Since the directory stream and file server architecture operates over a data network, geography is no limitation to the effectiveness of this monitoring system. For example, during a hurricane, if the affected region is served by NAFS terminals covering related agencies, then a NART user in a remote location can keep fully aware of emergency services management of the emergency. The ability to adjust the content selector to move through this virtual spacetime allows a user to carefully observe one aspect of the emergency, then switch to another aspect, without risk of losing coherence or context in a threads not currently monitored at the audio playback level. Such unmonitored threads continue to be collected and indexed through the directory server, and will be available for playback at a future time, with a complete and comprehensive archive.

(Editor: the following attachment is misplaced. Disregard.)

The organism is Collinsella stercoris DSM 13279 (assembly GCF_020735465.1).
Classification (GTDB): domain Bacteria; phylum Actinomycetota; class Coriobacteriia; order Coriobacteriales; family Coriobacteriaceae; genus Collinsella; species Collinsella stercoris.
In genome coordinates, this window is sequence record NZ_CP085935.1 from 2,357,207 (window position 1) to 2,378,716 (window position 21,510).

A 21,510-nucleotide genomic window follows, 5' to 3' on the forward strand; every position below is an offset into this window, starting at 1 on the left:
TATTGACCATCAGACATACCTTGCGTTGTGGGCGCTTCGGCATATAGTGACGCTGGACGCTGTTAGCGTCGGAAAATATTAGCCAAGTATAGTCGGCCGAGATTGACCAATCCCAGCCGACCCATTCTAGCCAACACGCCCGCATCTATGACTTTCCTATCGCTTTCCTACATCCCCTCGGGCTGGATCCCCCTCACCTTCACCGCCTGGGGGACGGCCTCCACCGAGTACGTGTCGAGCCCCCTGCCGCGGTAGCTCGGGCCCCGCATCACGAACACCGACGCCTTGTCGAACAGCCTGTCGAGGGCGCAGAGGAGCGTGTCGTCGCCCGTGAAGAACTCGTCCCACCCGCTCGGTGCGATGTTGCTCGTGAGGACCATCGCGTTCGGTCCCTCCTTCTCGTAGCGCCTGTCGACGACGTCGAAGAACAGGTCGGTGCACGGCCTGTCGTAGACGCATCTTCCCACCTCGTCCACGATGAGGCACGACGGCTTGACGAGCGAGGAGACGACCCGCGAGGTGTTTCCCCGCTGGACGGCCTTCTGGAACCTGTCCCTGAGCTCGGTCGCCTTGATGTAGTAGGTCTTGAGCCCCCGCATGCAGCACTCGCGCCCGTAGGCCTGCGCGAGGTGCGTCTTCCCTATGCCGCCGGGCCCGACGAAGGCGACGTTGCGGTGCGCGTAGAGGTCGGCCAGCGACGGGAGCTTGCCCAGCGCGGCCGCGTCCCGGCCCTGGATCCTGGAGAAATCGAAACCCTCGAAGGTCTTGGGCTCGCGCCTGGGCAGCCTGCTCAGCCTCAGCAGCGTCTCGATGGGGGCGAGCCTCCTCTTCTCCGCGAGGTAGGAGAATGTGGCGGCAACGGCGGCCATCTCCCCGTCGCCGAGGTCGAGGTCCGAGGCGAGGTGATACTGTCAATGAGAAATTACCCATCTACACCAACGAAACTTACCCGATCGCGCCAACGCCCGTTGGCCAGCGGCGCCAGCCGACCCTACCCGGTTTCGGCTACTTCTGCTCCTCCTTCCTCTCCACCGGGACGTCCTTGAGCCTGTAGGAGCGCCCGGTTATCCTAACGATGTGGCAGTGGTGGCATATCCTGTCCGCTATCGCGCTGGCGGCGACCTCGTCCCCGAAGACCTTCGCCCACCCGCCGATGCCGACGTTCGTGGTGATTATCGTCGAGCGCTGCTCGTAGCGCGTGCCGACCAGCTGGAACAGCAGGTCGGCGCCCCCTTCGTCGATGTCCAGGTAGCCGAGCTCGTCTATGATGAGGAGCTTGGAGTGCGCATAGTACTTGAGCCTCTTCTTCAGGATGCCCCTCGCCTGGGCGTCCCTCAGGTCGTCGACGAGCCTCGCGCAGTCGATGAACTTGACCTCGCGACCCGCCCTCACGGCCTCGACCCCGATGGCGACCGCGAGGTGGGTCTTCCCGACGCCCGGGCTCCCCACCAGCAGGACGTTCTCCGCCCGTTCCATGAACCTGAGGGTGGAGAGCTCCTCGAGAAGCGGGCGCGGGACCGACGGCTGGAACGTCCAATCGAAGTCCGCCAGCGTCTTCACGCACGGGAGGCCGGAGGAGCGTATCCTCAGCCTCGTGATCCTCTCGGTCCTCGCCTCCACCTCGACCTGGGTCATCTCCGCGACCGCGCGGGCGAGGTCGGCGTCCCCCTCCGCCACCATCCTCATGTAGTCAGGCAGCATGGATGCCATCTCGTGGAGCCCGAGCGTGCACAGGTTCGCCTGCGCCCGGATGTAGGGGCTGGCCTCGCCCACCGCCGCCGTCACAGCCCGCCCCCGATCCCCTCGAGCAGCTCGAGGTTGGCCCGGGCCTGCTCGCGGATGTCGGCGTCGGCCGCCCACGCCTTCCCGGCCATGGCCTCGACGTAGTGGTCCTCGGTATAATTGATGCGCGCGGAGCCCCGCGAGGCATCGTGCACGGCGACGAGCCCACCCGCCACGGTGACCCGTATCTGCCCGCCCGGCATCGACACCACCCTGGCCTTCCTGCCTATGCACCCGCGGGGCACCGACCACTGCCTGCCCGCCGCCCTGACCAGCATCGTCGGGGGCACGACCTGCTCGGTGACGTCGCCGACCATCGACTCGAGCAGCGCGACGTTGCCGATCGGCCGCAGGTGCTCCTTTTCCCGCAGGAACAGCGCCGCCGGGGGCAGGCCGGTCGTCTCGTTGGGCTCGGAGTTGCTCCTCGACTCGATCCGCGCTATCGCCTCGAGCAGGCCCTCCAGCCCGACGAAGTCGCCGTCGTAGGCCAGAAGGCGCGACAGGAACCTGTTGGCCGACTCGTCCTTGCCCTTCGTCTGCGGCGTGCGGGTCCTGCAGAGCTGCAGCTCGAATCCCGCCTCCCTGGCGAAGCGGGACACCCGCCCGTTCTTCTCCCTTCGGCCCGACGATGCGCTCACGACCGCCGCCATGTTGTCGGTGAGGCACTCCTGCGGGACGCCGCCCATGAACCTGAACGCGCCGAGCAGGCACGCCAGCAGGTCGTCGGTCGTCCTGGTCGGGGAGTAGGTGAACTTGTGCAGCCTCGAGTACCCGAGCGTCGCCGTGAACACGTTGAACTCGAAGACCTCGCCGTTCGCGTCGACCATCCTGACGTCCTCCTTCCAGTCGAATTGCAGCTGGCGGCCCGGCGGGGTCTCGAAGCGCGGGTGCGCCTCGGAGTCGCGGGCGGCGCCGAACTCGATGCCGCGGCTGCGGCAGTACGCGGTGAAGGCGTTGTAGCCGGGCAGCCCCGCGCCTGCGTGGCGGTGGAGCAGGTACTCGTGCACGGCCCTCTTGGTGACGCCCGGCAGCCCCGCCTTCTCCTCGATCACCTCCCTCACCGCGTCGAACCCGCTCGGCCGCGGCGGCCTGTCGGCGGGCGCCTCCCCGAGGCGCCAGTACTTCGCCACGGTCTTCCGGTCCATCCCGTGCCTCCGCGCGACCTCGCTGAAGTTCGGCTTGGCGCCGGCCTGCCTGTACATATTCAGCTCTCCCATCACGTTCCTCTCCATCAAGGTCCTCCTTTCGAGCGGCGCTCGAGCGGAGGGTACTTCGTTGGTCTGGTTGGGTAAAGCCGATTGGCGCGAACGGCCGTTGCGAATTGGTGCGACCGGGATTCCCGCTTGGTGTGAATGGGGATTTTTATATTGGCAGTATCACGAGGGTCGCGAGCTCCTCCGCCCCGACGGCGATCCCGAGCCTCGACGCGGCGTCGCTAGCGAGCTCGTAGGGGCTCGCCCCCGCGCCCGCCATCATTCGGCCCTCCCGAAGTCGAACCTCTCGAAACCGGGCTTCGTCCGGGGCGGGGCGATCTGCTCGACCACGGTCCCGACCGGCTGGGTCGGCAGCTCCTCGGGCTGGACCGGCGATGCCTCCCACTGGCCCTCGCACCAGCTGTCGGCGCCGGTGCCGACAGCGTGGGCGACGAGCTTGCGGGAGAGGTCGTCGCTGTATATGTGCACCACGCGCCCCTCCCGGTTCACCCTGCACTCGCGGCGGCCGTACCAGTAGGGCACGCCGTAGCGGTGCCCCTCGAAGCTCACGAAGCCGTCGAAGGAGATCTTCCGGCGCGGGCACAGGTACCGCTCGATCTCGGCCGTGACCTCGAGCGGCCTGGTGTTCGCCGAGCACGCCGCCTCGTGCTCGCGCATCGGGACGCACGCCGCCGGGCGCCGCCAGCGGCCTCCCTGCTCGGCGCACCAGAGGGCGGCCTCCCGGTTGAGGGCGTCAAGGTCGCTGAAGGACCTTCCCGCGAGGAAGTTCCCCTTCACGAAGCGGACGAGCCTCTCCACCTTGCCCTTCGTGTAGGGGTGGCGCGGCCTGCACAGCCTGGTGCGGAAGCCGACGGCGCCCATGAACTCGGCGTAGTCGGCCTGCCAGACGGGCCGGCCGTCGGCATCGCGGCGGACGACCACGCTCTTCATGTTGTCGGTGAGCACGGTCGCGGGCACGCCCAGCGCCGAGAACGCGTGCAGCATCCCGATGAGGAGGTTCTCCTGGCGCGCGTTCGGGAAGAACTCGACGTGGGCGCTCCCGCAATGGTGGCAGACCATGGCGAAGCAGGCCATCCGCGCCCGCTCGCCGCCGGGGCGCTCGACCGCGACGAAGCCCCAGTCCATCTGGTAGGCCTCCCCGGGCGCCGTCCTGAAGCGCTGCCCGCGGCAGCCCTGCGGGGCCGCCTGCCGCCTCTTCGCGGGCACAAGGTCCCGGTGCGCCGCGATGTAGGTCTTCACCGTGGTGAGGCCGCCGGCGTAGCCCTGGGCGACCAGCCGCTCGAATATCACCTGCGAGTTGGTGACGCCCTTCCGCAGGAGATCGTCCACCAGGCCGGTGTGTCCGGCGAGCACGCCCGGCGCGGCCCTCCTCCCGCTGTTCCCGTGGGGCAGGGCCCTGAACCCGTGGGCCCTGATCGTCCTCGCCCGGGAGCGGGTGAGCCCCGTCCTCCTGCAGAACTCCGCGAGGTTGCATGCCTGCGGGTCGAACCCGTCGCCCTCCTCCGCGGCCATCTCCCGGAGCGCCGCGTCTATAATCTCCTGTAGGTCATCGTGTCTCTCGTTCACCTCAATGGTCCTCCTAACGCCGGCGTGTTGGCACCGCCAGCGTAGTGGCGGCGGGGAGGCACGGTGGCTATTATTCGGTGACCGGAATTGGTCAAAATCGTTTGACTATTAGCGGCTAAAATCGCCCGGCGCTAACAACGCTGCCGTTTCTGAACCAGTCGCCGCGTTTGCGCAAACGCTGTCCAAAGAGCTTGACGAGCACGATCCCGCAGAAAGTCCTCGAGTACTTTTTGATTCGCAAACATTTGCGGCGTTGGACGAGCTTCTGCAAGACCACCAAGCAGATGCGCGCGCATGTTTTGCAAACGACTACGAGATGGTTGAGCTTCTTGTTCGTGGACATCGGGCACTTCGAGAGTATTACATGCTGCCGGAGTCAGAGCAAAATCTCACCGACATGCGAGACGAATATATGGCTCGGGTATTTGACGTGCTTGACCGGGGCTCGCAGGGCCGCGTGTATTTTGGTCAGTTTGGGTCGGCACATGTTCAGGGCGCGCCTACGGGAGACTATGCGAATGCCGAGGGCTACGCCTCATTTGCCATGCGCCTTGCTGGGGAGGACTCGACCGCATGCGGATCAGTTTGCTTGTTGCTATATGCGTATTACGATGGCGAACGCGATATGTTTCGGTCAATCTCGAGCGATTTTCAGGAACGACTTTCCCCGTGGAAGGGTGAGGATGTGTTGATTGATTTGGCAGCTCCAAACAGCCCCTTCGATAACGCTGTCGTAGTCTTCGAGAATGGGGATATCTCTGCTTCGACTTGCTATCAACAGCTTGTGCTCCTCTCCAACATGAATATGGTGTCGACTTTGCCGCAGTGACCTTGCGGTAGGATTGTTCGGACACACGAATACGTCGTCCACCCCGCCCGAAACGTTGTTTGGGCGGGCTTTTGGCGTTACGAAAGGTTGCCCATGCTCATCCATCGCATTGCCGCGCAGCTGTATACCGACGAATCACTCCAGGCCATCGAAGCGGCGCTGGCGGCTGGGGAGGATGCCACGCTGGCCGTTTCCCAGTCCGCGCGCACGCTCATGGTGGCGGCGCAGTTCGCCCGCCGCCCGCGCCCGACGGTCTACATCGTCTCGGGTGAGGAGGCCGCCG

In contrast, a conventional scanner would impose numerous limitations on such an application. These limitations include an inability to receive signals originating over the horizon; an inability to separately play (one at a time) concurrent threads of conversations that actually happen simultaneously on different channels; an inability to look back and observe past activity on a channel not previously monitored at the audio speaker; an inability to replay the early stages of a thread not recognized as holding particular interest until the thread was more fully developed. These limitations are overcome through the application of the present invention.